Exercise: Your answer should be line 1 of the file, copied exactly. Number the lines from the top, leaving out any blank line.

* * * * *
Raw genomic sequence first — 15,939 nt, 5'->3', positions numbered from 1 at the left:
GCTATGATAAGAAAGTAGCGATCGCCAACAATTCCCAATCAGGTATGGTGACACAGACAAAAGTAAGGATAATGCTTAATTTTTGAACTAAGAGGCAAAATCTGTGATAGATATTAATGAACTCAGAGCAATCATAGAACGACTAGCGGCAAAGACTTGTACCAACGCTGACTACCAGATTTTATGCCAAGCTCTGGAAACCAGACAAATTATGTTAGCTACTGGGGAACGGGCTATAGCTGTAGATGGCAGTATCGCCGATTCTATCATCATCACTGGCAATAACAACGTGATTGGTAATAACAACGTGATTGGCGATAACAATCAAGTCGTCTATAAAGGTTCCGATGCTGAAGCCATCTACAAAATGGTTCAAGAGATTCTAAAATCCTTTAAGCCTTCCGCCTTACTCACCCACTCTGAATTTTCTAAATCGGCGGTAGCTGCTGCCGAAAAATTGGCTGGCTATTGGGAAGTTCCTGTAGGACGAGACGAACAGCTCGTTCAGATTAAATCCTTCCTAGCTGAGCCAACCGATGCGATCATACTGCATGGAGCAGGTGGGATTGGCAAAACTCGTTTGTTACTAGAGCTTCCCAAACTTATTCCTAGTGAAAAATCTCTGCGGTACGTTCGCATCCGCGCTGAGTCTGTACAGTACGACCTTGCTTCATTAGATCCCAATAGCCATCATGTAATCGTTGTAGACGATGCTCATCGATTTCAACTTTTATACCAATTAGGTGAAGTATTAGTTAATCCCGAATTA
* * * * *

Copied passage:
Raw genomic sequence first — 15,939 nt, 5'->3', positions numbered from 1 at the left: